Barbados has enjoyed a long and distinguished presence on the world stage. It has been a wide and varied manifestation whether it was in the sports arena through National Hero The Right Excellent Sir Garfield Sobers, or business and entertainment global icon and fellow National Hero Robyn Rihanna Fenty.
The name of Barbados has also featured highly in the area of science and technology. Our very own computer scientist Alan Emtage is famous in the science world for conceiving and implementing the first version of Archie, widely considered the world’s first Internet search engine.
From these 166 square miles also emerged Dr Velma Scantlebury, the first black woman transplant surgeon in the United States of America, who specialises in kidney transplants. Dr Scantlebury has repeatedly been named on the Best Doctors in America and Top Doctors in America lists.
We could also add to our outstanding citizens, Shirley Chisholm, the first black woman to be elected to the US Congress and the first to seek to become a presidential candidate for either political party. She was born in Brooklyn to Barbadian parents and spent part of her early childhood on the island.
It was, therefore, not hyperbole on the part of the late Secretary General of the United Nations (UN) Kofi Annan, when the Ghanaian diplomat famously remarked that Barbados “punches above its weight”.
It was an endearment that is often referenced when highlighting the achievements of this tiny island.
Increasingly, however, Barbados’ profile is rising in diplomatic and geopolitical circumstances with the increasing prominence of Prime Minister Mia Mottley. She has been in local and regional political circles for several decades and comes from a lineage of aspirants to high office, going back to her grandfather Ernest Deighton Mottley, the former Mayor of Bridgetown.
We have been observing her steady rise as a global public figure. The Prime Minister has been a singular voice from the Caribbean in her outspoken and convincing arguments for special and differential treatment for small island developing states (SIDS), as well as developing nations on the African continent.
She was condemnatory of industrialised countries who hoarded the world’s supplies of COVID-19 vaccines during the height of the pandemic in 2020 when small, lesser-developed nations in the Americas and Africa struggled to access vaccines, medical equipment and supplies for their citizens.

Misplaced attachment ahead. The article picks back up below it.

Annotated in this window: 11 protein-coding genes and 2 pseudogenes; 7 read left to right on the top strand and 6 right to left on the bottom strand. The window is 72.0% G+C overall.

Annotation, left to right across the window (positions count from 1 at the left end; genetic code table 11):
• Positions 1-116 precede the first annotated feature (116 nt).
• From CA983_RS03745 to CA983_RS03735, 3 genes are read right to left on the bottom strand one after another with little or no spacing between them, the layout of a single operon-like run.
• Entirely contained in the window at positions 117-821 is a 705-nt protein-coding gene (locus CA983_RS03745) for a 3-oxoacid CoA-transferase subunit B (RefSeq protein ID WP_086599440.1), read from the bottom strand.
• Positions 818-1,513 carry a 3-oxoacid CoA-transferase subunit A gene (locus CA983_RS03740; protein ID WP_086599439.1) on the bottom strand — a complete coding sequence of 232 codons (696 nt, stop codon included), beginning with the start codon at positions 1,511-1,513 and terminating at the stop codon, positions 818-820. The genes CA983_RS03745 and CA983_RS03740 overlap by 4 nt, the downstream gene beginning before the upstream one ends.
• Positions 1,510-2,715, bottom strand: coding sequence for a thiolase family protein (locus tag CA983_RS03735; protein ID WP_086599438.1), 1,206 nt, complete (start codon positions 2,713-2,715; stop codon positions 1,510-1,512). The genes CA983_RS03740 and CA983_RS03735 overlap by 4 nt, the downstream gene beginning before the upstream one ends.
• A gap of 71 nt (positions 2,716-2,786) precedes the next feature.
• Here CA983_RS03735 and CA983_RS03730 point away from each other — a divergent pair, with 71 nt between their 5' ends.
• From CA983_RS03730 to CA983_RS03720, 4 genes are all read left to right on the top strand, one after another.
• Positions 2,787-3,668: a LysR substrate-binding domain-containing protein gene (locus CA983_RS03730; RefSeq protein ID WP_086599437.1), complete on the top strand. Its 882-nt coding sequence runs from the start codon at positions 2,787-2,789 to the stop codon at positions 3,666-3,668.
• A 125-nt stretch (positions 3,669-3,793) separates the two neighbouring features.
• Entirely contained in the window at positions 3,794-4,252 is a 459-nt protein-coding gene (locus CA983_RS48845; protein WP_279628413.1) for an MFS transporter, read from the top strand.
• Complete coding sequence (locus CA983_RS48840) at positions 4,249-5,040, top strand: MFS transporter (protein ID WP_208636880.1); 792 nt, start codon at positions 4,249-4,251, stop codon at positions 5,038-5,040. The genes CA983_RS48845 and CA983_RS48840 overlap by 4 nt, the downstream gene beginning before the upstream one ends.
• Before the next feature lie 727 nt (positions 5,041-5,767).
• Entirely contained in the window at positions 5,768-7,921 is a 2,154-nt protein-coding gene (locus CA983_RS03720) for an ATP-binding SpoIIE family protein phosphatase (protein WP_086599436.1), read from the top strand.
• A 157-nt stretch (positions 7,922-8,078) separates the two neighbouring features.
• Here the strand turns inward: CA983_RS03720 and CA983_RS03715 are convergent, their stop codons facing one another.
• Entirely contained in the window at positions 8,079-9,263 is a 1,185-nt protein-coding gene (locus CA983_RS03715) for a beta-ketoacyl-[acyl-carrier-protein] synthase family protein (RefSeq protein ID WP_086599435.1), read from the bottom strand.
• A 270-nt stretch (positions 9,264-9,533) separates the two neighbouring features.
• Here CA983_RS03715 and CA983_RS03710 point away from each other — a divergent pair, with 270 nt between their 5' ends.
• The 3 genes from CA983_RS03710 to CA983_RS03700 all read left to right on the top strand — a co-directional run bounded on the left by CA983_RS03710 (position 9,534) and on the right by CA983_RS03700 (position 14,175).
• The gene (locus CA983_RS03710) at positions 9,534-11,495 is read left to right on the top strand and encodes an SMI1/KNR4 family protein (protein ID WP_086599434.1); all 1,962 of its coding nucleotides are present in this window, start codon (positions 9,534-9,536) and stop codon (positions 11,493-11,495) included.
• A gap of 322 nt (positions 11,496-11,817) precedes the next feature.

The Prime Minister, through her vaunted Bridgetown Accord, has advocated for special development financing arrangements, and in some cases has also called for the write-off of some countries’ debt, to give their economies room to breathe and escape their longstanding debt traps.
Mottley’s name has been whispered out loud as a possible candidate for the position of Secretary General of the UN, a powerful vacancy that will arise in 2026.
A woman has never headed the UN in its 78-year history and Mottley’s possible candidacy has reportedly gained legs since her power speeches on platforms such as the UN General Assembly itself, and the United Nations Framework Convention on Climate Change, popularly referred to as COP.
If Mottley were to require any further additions to her expansive resume for the top UN post, one could easily add the historic agreement between Venezuela’s two main political parties to guarantee transparent elections in 2024, which she was a key figure in securing.
The agreement was facilitated by the Norwegian government and culminated a process that started in 2019 when Prime Minister Mottley made the bold offer to the Nicolás Maduro administration and his arch-rival and Opposition leader Juan Guaido, to reduce tensions that have led to violence on the streets of Caracas and an implosion of the Venezuelan economy.
With the signing of the historic agreement at the Lloyd Erskine Sandiford Centre, Two Mile Hill, St Michael on Tuesday and witnessed by high-level representatives from the European Union, Colombia, Mexico, Russia and Norway, Mottley may have edged closer to the Secretary-General position, if that is what she truly desires.